So one mixes up some alum and some thickening agent – a gum or starch etc – applies it to one’s subject of template, then presses down linen to get an imprint. What then? Knowing what we now know about the properties of alum, one could suggest an immediate roasting at a temperature that leads to chemical sehydration of the linen carbohydrates in areas in immediate contact with the alum paste. Knoock off the surplus paste when doen and one has (maybe) a faint yellow negative image.
Briefly, the Lirey Pilgrim’s Badge provided a possible rationale for imprinting the image of a bearded man who was NOT Jesus, but a Knight Templar, indeed the most prominent, Jacques de Molay. Why? Because de Molay, Grand Master of the outlawed order was burned at the stake in Paris 1314. Alongisde him was a fellw Templar, Preceptor of Normandy, Geoffroi de Charney. That name is almost but not quite identical to that of the Lord of Lirey whose widow placed the Shroud on its first recorded public display in 1357, shortly after he husband’s death at the Battle of Poitiers. Her husband is said by celebrated genealogist Noel Currer-Briggs to have been the nephew of his quasi-namesake who died in 1314, some 43 or so years earlier. Might the TS image have been intended to represent a Knight Templar and the manner of death, especially as the "burning at the stake" had in fact been performed sadistically by slow-roasting? Was it a tribute (initially) that had remained in the family, a closely guarded secret initailly for obvious reasons when Templars were still being dispossed and worse by an alliance of convenience between the then heretic-seeking Papacy and cash-strapped French monarchy? Was it ‘reinvented’ to represent the victim of crucifixion rather than "scorching".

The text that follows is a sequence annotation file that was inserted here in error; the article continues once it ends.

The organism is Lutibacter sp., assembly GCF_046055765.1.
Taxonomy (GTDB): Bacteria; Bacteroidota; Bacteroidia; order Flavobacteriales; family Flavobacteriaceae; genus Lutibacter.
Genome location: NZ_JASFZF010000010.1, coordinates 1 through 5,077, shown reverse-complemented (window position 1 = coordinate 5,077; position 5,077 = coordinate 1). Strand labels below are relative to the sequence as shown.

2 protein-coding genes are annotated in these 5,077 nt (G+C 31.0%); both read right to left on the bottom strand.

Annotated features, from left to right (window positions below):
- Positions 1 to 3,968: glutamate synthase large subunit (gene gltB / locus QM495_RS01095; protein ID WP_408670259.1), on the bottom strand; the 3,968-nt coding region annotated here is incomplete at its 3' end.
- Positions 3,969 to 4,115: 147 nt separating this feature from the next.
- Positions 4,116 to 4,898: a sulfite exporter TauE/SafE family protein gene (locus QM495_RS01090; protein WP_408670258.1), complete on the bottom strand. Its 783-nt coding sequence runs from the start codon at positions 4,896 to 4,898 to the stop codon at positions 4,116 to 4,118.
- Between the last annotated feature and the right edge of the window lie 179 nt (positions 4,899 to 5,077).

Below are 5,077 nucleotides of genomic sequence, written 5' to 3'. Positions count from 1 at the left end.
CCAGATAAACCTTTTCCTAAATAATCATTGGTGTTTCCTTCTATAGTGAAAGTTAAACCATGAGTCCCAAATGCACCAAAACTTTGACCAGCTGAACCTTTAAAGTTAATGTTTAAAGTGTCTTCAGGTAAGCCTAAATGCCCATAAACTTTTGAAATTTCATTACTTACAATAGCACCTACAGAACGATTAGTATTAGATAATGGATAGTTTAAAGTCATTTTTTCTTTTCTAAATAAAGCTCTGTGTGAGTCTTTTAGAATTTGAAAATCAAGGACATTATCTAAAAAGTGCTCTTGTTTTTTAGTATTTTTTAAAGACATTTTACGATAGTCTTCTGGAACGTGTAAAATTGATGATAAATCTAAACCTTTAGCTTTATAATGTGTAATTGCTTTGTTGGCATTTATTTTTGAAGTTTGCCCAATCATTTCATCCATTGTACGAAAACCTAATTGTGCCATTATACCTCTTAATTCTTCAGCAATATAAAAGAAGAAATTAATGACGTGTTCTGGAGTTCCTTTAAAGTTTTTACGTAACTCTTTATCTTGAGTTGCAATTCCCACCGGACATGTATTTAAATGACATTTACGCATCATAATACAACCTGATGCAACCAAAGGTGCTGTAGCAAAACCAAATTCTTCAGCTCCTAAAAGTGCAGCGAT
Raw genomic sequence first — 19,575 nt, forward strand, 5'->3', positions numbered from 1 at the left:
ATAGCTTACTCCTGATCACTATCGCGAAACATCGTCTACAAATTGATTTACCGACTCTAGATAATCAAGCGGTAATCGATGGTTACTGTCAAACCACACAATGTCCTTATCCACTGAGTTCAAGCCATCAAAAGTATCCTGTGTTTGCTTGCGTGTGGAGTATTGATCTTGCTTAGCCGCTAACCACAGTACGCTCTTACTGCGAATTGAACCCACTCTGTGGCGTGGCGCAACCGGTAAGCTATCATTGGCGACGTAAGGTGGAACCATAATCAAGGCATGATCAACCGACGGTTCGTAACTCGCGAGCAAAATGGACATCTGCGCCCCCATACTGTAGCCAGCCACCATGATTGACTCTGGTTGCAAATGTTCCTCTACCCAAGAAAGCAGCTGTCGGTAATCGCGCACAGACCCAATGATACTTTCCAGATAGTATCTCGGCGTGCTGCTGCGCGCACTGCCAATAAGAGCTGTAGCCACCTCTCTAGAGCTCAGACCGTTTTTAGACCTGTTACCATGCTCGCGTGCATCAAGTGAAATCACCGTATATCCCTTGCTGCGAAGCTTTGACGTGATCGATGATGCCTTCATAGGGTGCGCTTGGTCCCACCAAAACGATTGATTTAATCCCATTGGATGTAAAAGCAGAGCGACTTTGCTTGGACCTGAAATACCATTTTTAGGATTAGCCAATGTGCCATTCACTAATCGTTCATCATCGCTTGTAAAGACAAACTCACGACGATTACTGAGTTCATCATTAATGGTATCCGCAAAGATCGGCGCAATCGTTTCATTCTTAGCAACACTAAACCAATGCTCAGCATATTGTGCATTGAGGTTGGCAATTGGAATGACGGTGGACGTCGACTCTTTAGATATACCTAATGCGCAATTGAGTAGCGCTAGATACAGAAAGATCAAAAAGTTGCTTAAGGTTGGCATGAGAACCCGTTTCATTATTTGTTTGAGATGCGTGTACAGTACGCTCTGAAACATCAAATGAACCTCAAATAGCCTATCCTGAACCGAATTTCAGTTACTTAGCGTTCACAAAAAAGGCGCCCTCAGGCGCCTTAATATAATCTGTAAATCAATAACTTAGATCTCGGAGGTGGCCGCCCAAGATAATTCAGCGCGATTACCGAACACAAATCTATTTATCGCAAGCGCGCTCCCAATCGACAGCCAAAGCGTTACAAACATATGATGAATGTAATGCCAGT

Was there supporting evidence that might corroborate that interpretation?
More to come:
I can hardly wait.
We learn over at the Holy Shroud Guild website that Giorgio Bracaglia has just uploaded an interesting research paper to Academia.edu: The Reader’s Cognitive Response toward Two Problematic Peer-Reviewed Manuscripts
From the abstract we learn:
This research explores two populations’ cognitive responses towards two peer reviewed manuscripts. In both manuscripts, experts in the field criticize the text, and conclude them unfit for publication. To examine participants’ feelings relative to the critic’s report, a survey was created that deliberately opposes the manuscript’s legitimacy, and accepts the critic’s assertion. Two populations were surveyed on two distinct subjects. The subjects ranged from the radiocarbon testing of the Shroud of Turin defying the results performed by three distinguished laboratories, to the dangers of Glyphosate (Roundup) for human consumption. The first group was specifically targeted based on their expertise on the Shroud of Turin. The second group was randomly selected, and has no known level of expertise on either of the two topics.
Jumping right away, as I often do, to the conclusion, I find this:
Rogers work is immeasurable in the Shroud s scientific community. The intent to use Rogers manuscript was not to discredit Rogers thesis, but to offer why division existed between two factions about its rank.
The one peer reviewed manuscript we care about:
Thermochimica Acta, by Raymond Rogers is a manuscript about the Shroud of Turin. Rogers was a chemist who was considered by his peers to be an expert in thermal analysis. In 2005, his writing challenged the radiocarbon dating result performed in 1988 stating the Shroud’s origin was between 1260-1390 AD. Rogers was no stranger to the Shroud of Turin. He was the co-founder of the Shroud of Turin Research Project (STURP), which was a group of American scientists that performed an investigation of the Shroud in 1978. In 1981, STURP’s official statement reported that the Shroud is not a product of an artist but is a form of a scourged crucified man. In the Christian community, this was wonderful news. However, the exhilaration did not last long when three laboratories, University of Arizona, ETH Zürich, Switzerland, and Oxford University in 1988 announced that the radiocarbon measurements dated the Shroud’s origin between 1260-1390 AD. These findings prompted strong reactions from Sindonologists who refuted the laboratories claim. Sindonologists are a group of specialized scientists or researchers that studies the Shroud of Turin.